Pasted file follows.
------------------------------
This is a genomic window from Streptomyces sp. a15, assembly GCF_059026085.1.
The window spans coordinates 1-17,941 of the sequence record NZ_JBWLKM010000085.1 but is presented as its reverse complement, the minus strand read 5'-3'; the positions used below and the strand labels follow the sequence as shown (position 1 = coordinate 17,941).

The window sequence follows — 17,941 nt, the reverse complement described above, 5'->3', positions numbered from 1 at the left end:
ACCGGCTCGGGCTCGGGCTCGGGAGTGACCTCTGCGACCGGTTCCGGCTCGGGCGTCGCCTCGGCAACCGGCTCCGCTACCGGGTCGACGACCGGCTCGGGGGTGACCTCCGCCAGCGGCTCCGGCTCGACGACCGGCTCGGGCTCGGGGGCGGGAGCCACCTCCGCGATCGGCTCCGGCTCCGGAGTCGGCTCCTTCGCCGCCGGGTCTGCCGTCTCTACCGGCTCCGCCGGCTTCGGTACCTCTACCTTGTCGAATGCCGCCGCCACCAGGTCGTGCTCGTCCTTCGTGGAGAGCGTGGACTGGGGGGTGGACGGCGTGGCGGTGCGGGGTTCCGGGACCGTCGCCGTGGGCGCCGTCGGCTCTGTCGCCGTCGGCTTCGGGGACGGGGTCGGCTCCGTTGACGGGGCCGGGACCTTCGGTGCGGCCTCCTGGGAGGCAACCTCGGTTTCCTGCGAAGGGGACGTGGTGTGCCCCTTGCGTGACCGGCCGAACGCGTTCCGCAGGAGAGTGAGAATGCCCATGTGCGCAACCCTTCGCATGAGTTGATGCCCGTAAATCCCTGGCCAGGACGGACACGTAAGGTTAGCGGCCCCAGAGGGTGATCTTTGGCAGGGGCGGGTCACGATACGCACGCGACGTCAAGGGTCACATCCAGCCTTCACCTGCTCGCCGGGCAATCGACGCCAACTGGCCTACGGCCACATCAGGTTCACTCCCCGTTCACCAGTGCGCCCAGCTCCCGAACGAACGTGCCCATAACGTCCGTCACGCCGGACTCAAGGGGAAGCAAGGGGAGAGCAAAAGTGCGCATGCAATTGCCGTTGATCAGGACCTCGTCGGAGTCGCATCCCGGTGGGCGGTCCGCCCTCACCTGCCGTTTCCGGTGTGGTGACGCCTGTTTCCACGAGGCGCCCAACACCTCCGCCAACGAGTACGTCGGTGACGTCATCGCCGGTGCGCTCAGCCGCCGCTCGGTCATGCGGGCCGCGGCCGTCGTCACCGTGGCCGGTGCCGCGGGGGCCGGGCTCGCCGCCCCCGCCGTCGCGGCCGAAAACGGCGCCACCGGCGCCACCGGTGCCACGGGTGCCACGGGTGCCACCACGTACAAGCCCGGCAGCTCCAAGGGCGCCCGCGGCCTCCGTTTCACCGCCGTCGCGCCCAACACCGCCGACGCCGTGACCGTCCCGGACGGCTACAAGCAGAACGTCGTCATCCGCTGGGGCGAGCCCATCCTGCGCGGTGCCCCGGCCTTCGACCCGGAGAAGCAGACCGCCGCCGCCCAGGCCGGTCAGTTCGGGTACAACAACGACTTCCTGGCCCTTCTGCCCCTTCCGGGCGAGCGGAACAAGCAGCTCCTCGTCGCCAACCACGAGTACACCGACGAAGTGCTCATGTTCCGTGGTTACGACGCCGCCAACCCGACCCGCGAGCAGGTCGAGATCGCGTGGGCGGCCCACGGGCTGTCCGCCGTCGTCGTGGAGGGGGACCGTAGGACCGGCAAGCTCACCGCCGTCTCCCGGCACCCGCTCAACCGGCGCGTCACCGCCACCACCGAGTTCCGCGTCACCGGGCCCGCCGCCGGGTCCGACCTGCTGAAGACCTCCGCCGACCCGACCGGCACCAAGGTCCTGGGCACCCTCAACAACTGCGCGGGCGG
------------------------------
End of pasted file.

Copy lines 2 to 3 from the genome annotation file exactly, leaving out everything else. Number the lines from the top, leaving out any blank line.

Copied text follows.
The window spans coordinates 1-17,941 of the sequence record NZ_JBWLKM010000085.1 but is presented as its reverse complement, the minus strand read 5'-3'; the positions used below and the strand labels follow the sequence as shown (position 1 = coordinate 17,941).

The window sequence follows — 17,941 nt, the reverse complement described above, 5'->3', positions numbered from 1 at the left end: